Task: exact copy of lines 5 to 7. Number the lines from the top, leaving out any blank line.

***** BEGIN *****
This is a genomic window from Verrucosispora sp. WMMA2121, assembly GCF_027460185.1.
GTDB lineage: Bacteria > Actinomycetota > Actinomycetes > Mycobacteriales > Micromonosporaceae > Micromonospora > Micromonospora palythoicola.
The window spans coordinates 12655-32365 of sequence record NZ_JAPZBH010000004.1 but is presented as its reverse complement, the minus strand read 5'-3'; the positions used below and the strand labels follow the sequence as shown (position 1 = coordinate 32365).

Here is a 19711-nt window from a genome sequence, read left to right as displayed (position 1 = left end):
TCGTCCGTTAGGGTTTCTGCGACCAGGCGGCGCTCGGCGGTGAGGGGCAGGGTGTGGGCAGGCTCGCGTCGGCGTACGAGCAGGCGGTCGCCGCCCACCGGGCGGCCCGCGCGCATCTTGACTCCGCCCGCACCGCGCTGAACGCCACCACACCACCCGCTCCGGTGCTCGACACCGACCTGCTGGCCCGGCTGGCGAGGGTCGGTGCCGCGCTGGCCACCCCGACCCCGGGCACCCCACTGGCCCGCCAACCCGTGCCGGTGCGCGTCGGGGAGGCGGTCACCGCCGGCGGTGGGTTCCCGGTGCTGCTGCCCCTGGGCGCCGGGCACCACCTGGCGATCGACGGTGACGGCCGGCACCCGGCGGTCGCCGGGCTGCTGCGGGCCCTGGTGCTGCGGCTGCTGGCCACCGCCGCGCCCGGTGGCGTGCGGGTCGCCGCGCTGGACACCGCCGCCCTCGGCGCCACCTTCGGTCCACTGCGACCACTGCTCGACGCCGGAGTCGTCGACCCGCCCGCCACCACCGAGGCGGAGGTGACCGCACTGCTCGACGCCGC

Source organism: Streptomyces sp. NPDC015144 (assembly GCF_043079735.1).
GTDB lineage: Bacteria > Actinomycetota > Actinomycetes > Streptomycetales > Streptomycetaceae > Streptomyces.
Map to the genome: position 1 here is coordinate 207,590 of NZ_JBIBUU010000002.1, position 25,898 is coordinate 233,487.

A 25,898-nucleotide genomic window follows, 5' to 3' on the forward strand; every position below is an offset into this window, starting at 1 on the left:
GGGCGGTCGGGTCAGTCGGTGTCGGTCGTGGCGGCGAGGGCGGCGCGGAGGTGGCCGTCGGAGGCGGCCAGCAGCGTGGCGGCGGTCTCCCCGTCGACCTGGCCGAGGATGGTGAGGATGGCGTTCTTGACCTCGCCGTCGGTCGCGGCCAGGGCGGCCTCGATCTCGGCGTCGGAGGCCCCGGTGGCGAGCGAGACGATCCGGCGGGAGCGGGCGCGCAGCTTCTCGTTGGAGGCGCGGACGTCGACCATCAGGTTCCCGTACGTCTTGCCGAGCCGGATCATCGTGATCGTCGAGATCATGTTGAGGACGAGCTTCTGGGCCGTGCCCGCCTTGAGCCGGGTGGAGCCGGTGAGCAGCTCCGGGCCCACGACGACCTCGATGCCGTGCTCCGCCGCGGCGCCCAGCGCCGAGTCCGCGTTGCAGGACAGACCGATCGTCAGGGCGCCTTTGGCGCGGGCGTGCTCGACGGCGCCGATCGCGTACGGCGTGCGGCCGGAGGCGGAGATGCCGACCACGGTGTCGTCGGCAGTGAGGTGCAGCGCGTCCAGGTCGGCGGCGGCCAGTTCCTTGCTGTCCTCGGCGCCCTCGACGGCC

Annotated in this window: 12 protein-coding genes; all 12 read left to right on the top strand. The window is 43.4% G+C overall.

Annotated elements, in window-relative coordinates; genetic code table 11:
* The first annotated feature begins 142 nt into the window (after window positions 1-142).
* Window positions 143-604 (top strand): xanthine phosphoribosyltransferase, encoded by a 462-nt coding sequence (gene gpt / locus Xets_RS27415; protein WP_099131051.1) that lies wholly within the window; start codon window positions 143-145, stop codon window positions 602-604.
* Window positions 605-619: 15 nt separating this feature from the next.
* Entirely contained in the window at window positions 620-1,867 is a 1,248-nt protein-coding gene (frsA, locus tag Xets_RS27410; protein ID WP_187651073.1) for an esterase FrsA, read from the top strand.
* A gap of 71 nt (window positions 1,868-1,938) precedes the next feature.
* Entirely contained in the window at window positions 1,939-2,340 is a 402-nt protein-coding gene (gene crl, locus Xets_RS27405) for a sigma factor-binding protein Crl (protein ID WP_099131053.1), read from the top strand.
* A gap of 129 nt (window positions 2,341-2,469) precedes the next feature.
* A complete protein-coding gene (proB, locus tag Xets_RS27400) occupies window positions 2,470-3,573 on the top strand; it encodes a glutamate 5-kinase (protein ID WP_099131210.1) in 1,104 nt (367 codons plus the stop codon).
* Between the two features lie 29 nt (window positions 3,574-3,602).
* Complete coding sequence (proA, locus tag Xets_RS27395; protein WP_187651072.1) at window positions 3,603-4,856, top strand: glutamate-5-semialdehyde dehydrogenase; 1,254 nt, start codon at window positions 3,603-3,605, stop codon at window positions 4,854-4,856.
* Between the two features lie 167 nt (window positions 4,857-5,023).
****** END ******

TCGTCCGTTAGGGTTTCTGCGACCAGGCGGCGCTCGGCGGTGAGGGGCAGGGTGTGGGCAGGCTCGCGTCGGCGTACGAGCAGGCGGTCGCCGCCCACCGGGCGGCCCGCGCGCATCTTGACTCCGCCCGCACCGCGCTGAACGCCACCACACCACCCGCTCCGGTGCTCGACACCGACCTGCTGGCCCGGCTGGCGAGGGTCGGTGCCGCGCTGGCCACCCCGACCCCGGGCACCCCACTGGCCCGCCAACCCGTGCCGGTGCGCGTCGGGGAGGCGGTCACCGCCGGCGGTGGGTTCCCGGTGCTGCTGCCCCTGGGCGCCGGGCACCACCTGGCGATCGACGGTGACGGCCGGCACCCGGCGGTCGCCGGGCTGCTGCGGGCCCTGGTGCTGCGGCTGCTGGCCACCGCCGCGCCCGGTGGCGTGCGGGTCGCCGCGCTGGACACCGCCGCCCTCGGCGCCACCTTCGGTCCACTGCGACCACTGCTCGACGCCGGAGTCGTCGACCCGCCCGCCACCACCGAGGCGGAGGTGACCGCACTGCTCGACGCCGC

Source organism: Streptomyces sp. NPDC015144 (assembly GCF_043079735.1).
GTDB lineage: Bacteria > Actinomycetota > Actinomycetes > Streptomycetales > Streptomycetaceae > Streptomyces.